ASIAN CITIES IN A GLOBALISING SOUTH: COMPARATIVE LESSONS FROM INDIA AND CHINA
Course convenor: Dr. Pushpa Arabindoo
Unit value: 0.5 Year: 3 Term: 2
Assessment: 100% coursework
The World Urbanization Report published by the UN observes that at the turn of the twentieth century, even though Asia is one of the least urbanised region in the world (48 percent), it accounts for the maximum number of urban dwellers, 1.4 billion, more than the combined number in Europe, Latin America and the Caribbean, Northern America and Oceania (1.2 billion). As the world takes an increasingly urban turn, nearly 60 percent of this growth will take place in Asia, mostly in India and China. More importantly, 22 of the 39 mega-cities (5 million plus) will be in Asia. Given the context of these significant statistics, it is imperative to examine the context of Asian urbanisation in qualitative detail extending beyond these quantitative preoccupations. In order to establish the complexity of its urbanisation process and the specificity of its urbanism, this course will adopt a comparative focus on Indian and Chinese cities, developing a unique and richly informed theoretical as well as empirical understanding of a significant twenty-first century phenomenon.
This course by adopting a comparative examination of Indian and Chinese cities traces the evolution of the Asian city in the context of a globalising South, amidst conditions that are unique to urbanisation in Asia. Following Dick and Rimmer’s (1998) recent arguments challenging the applicability of the Third World city model to the Southeast Asian city, this course extends this question to Asian cities in general. While acknowledging that these cities are far from becoming global cities but can no longer be assumed to be still Third World cities, this course uses the contemporary challenges of globalisation and neoliberalisation to outline the emerging urban morphology of the Asian city as the aspirations of a globalising city overlaps with the persistent problems of a developing city.
The aim of this course is to introduce the students to a theoretically and empirically informed understanding of Asian cities, complementing the current offer in the department in the realm of similar area-based studies. Given the diversity of the Asian region, this course recognises that it is impossible to develop a discourse of a paradigmatic Asian city. Instead, what it aims for is a comparative approach to understand emerging urbanisation issues in two of Asia’s largest countries, India and China.
The course is structured in two parts. The first part will essentially explore the conceptual model that can be used to understanding emerging aspects of urbanisation in Asian cities asking whether paradigms such as Third World cities, global cities, globalising cities or even ordinary cities are useful ways of understanding their transformation. The second part will focus more on general portrayals of Asian urbanisation as being essentially unsustainable. In this context, it will seek to go beyond the general environmental concerns associated with urbanisation trends in Asia, asking whether contemporary social, economic, political and cultural changes play a role as well. This will include the rise of the new middle class, urban infrastructure policies, local governance, natural disasters, and climate change discourses.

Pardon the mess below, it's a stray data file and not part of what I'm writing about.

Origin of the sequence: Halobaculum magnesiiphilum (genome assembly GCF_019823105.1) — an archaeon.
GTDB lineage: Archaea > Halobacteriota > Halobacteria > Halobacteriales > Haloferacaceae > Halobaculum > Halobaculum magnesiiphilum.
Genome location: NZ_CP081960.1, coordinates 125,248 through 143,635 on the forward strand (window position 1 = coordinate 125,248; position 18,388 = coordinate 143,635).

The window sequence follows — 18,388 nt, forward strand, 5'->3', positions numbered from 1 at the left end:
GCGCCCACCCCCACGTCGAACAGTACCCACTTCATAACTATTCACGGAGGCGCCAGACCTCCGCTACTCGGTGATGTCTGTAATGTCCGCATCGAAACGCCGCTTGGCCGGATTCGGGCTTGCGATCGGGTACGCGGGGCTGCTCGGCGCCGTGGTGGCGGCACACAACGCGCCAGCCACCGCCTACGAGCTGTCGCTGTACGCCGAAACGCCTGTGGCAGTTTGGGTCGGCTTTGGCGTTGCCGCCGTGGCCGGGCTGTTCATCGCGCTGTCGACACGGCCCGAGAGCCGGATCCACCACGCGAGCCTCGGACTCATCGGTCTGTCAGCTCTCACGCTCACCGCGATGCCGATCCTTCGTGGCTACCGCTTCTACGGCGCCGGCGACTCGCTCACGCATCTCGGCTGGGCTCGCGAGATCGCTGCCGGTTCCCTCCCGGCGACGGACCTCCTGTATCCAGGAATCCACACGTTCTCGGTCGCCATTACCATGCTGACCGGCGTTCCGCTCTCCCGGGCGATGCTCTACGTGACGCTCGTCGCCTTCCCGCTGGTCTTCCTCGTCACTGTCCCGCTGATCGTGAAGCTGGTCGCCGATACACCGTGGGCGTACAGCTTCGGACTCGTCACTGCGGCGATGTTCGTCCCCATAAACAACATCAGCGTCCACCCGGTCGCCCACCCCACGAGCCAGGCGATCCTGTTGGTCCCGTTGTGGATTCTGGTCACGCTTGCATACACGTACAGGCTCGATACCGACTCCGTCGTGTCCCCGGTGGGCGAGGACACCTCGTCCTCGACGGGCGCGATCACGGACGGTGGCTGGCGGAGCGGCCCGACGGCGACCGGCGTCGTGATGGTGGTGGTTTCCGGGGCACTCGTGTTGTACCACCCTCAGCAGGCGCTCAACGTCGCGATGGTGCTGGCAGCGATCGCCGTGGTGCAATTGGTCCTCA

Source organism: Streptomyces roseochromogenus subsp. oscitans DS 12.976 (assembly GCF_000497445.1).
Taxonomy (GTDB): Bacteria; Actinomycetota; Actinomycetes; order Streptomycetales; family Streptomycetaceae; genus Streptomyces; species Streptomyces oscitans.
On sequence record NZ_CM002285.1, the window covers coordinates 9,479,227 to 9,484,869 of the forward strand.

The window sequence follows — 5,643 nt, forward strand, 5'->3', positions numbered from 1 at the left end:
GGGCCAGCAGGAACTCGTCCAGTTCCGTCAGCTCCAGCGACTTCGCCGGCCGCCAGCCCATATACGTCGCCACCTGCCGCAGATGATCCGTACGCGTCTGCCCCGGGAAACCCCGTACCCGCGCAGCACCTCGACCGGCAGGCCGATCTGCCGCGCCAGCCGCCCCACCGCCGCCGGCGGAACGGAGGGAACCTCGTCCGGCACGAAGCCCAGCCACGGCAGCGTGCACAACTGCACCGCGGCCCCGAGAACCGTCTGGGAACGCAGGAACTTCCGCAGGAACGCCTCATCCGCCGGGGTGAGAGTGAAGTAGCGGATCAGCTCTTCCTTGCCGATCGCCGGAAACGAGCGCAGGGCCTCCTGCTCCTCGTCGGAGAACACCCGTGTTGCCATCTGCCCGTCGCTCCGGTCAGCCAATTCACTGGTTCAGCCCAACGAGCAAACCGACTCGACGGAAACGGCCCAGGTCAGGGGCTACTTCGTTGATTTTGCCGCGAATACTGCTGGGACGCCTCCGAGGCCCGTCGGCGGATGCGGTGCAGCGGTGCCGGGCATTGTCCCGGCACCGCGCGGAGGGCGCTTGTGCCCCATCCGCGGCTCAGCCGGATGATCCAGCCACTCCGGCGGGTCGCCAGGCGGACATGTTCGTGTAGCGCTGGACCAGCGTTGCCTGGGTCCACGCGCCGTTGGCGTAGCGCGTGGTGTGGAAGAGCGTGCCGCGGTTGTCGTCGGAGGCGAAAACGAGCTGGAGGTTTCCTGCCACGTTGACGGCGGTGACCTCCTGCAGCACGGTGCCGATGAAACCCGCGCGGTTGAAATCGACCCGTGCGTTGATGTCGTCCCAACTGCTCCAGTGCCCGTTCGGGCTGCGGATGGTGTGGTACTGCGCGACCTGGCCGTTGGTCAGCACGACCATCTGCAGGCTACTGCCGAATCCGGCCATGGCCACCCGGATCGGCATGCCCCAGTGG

Pre-requisites for the course:
The course builds on GEOG2014 Development Geography and GEOG 2023 Urban Geography.
Recommended key readings:
Chapman, G. P., Dutt, A. K., & Bradnock, R. W. (Eds.). (1999). Urban growth and development in Asia. Aldershot and Brookfield: Ashgate.
Costa, F. J. (Ed.). (1989). Urbanization in Asia: Spatial dimensions and policy issues. Honolulu: Hawaii University Press.
Costa, F. J., Dutta, A. K., Ma, L. J., & Noble, A. G. (Eds.). (1988). Asian urbanization: Problems and processes. Berlin: Gebruder Borntraeger.
Dutt, A. K., Costa, F. J., Aggarwal, S., & Noble, A. G. (Eds.). (1994). The Asian city: Processes of development, characteristics, and planning. Dordecht and London: Kluwer Academic Publishers.
Gurung, A., McGrath, B., & Zha, J. (Eds.). (2010). Growing cities in a shrinking world:
The challenges in India and China. New Delhi: Macmillan Publishers India.
Mahadevia, D. (Ed.). (2008). Inside the transforming urban Asia: Processes, policies, and
public actions. New Delhi: Concept Publishing Company.
Perera, N., & Tang,W.-S. (Eds.). (2007). The transforming Asian city: Innovative urban
and planning practices. Hong Kong: Hong Kong Baptist University.
Roy, A., & Ong, A. (Eds.). (2011). Worlding cities: Asian experiments and the art of being global. Oxford:
In addition, every lecture will identify a set of essential and recommended readings relevant to its particular theme.